‘Risky’: how minors play cat-and-mouse in Melilla in bid to get to Spain
Dozens of young people regularly hop over the border fence, only to be apprehended by the Civil Guard and sent back again
It is two in the morning at the port of Melilla, a Spanish city on the northern coast of Africa. From a high fortress, many teenagers observe a ship that is about to set sail. They are minors of Moroccan nationality, without parents in the city.
They watch attentively, attempting to discern whether their friends – who just a few hours ago jumped the harbor’s fence – have managed to sneak into trucks that are now being carried across the sea. It is risky: a sort of “game” in which they trespass and conceal themselves in the hope of being transported to the Peninsula or elsewhere abroad.
More than 90% of these 600 unaccompanied minors proceed from Morocco. They hear stories - through Facebook or word of mouth - of others who managed to arrive at promised lands by playing the game. Without Spanish or European nationality, it is effectively their only hope of being able to live anywhere in the North.
They come from the streets. They don’t want rules. They’ve come to play risky Daniel Ventura, Melilla City Hall
While awaiting their great escape, between 50 and 100 of them avoid sleeping in the city’s primary juvenile care facility, La Purísima. Many claim to do so because it is overcrowded (there are 172 beds for about 350 minors) and because they “receive bad treatment by some of the staff there.”
María Isabel Martín, youth affairs prosecutor of Melilla, vehemently denies this: “There is no indication that a situation of maltreatment persists at La Purísima.” Daniel Ventura, counselor of social wellbeing, concurs: “They are not going to the facility because they have personal problems. They come from the streets. They don’t want rules. They’ve come to play risky.”
At dawn a group of adolescents sit on the high fortress, studying the movements of the ships. Some, as young as eight years old, smoke joints of marijuana, while others bandage wounds ranging from minor to severe. They blame these on the Civil Guard.
“When they catch me trying to enter the harbor, they take off my shoes and throw them in the sea.”
“They hit us often [with their clubs],” says one of them, a 16-year-old. A dozen others recount similar experiences. Upon nightfall, Civil Guard car arrives at high speed, as the children flee.
Respect and education, if you do not get it from home, we’re going to teach you the hard way Civil Guard officer at Melilla port
An agent steps out, chiding them. “Why do you run? You idiots!” One child responds from afar in broken Spanish: “Many club, many club.” The agent retorts, “Many clubs when you deserve them down in the harbor.” He adds, “Respect and education, if you do not get it from home, we’re going to teach you the hard way.”
“We don’t use clubs at the harbor,” explains Guillermo Prada, a spokesperson for the Civil Guard of Melilla, who acknowledges that they sometimes have been used on the rocks of the breakwater, on the way to the harbor, to avoid “greater harm.” The use of force in any case is always proportional, appropriate, and suitable,” he maintains. He also denies that there are dead zones between the harbor’s security cameras, a claim the kids often make to explain the lack of images proving their abuse by the Civil Guard.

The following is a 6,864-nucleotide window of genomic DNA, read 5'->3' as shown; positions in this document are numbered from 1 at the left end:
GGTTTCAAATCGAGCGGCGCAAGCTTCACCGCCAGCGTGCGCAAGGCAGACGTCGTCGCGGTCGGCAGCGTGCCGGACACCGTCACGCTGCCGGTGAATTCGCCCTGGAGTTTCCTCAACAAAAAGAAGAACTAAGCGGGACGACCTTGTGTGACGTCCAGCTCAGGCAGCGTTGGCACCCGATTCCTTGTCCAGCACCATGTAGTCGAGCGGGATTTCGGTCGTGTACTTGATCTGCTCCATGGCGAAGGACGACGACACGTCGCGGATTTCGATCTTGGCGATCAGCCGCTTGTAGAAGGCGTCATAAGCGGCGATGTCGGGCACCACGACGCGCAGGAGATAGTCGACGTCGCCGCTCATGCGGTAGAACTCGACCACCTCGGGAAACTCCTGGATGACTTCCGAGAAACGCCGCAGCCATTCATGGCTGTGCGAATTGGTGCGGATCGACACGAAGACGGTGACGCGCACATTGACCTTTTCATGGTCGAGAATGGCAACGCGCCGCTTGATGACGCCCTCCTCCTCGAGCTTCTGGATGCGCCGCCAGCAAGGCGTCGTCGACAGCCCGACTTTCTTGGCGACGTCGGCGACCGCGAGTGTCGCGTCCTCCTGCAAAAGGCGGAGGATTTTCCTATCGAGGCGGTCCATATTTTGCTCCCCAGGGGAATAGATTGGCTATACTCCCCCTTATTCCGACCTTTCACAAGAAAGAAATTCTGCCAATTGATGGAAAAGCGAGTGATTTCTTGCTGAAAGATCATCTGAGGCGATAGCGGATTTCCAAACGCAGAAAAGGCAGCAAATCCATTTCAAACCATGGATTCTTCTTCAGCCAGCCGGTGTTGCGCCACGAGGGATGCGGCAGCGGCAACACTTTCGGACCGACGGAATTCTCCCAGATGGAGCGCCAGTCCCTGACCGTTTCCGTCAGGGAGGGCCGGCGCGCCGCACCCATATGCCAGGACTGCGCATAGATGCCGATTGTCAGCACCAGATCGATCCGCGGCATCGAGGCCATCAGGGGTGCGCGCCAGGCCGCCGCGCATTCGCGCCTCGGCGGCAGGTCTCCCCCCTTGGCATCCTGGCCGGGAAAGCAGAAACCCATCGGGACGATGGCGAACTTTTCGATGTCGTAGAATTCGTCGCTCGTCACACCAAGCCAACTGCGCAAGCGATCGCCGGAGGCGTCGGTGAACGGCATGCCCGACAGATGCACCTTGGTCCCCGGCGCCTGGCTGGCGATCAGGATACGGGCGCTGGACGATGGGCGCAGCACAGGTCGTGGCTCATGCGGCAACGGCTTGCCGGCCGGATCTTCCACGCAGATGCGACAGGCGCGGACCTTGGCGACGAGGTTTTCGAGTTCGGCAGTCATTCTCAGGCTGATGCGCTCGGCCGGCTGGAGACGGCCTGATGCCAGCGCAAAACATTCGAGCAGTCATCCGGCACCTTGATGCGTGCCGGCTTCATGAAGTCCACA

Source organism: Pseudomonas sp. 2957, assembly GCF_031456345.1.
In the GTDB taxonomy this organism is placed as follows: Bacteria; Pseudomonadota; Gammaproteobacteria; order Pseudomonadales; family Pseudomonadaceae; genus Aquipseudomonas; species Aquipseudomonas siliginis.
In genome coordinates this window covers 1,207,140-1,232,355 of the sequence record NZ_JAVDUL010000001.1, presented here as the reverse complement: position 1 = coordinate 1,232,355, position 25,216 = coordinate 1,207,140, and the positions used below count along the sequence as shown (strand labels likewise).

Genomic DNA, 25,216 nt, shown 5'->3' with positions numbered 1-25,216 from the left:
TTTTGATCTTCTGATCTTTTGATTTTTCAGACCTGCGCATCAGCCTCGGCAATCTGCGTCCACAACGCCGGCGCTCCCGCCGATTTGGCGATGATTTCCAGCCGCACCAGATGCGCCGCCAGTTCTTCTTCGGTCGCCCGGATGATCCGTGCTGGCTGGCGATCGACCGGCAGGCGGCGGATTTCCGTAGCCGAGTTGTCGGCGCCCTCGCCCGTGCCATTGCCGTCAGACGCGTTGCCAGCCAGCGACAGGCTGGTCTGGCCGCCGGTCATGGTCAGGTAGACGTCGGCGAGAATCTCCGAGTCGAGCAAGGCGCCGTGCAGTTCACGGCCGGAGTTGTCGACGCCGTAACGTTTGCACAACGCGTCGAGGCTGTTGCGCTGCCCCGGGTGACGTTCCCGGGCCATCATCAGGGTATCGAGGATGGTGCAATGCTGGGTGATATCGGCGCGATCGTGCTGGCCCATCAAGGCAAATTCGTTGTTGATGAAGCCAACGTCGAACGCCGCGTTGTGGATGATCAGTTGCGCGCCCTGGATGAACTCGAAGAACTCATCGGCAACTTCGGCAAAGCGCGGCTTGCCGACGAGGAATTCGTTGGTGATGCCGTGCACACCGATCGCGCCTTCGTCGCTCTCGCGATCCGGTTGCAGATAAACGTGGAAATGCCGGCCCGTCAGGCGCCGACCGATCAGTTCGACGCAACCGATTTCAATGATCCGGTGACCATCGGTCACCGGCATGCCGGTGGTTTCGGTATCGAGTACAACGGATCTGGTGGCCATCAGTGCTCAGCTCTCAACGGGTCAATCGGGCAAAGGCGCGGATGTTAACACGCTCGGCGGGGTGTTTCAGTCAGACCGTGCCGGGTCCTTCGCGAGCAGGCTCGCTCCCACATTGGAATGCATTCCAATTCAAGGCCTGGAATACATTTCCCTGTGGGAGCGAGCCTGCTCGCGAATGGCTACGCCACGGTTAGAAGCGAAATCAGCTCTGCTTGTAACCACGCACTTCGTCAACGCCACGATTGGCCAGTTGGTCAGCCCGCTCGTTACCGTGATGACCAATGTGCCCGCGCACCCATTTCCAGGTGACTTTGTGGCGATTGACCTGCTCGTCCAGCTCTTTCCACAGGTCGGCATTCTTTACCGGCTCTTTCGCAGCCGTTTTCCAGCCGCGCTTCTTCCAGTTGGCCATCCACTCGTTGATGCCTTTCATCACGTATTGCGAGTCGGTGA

Prada explains that the cases the administrators see also “affect them” personally. “They fall from a height of 9 or 10 meters. We find them practically unconscious, sometimes having taken who knows what type of substance.” He considers his job to be an endless cycle: “We remove them from the harbor, we take them to the care facility, and then they go back to the harbor again. Each time, there are more injuries, and to top it all, some of them report aggression by the agents. “Until administrators come to an agreement and find a solution, this problem is not going to go away.” The city of Melilla has announced an investment of €650,000 to install a new fence at the harbor.
There are no official figures, indicating how many are trespassing. It is simply known that children are disappearing. One young man, who prefers not to be named, is 19 years old and has lived in the city for 11 years. Lacking a residence permit, he lives in a small shack on a hill close to the Moroccan border, from which he can see the entire city – including the ships that arrive and depart. He has attempted risky two times, both unsuccessfully.
In his first effort, he managed to land in a truck, where he stayed hidden for four hours on the trip to Motril. When he arrived there, however, he was discovered by guard dogs. After police interrogation, he was sent back to Morocco. (Had he been a minor, he could have returned to Melilla. But he had just turned 18 before attempting to leave.)
After being deported, he returned to his shack in Melilla and began planning his second attempt at risky, in which he was caught before the carrier ship had even departed.
Others have not been as lucky as him, however. Some have been run over by trucks, as occurred twice in May. One died after falling from a cliff, and some end up in the hospital. And yet, this young man, who has failed twice now, still contemplates how he can attempt a third trip.
Among his desired destinations, he does not consider Spain (where he already has an order for deportation). He thinks about Sweden, Belgium and occasionally even fantasizes of Canada.
“I want to leave already. I don’t want to be 40 or 50 years old and still be living in this shack,” he says.
English version by Henry Hahn.